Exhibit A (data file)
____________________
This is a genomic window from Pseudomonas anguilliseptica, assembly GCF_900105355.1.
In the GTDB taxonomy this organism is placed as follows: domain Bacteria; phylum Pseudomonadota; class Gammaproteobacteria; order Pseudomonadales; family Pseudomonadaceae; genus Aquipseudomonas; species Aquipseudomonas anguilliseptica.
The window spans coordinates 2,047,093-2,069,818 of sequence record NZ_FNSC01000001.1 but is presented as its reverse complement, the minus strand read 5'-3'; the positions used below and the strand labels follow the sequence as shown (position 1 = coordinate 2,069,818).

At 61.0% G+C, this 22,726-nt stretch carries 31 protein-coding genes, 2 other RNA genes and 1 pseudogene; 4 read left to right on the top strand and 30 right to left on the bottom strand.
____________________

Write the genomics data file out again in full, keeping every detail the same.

This is a genomic window from Pseudomonas anguilliseptica, assembly GCF_900105355.1.
In the GTDB taxonomy this organism is placed as follows: domain Bacteria; phylum Pseudomonadota; class Gammaproteobacteria; order Pseudomonadales; family Pseudomonadaceae; genus Aquipseudomonas; species Aquipseudomonas anguilliseptica.
The window spans coordinates 2,047,093-2,069,818 of sequence record NZ_FNSC01000001.1 but is presented as its reverse complement, the minus strand read 5'-3'; the positions used below and the strand labels follow the sequence as shown (position 1 = coordinate 2,069,818).

At 61.0% G+C, this 22,726-nt stretch carries 31 protein-coding genes, 2 other RNA genes and 1 pseudogene; 4 read left to right on the top strand and 30 right to left on the bottom strand.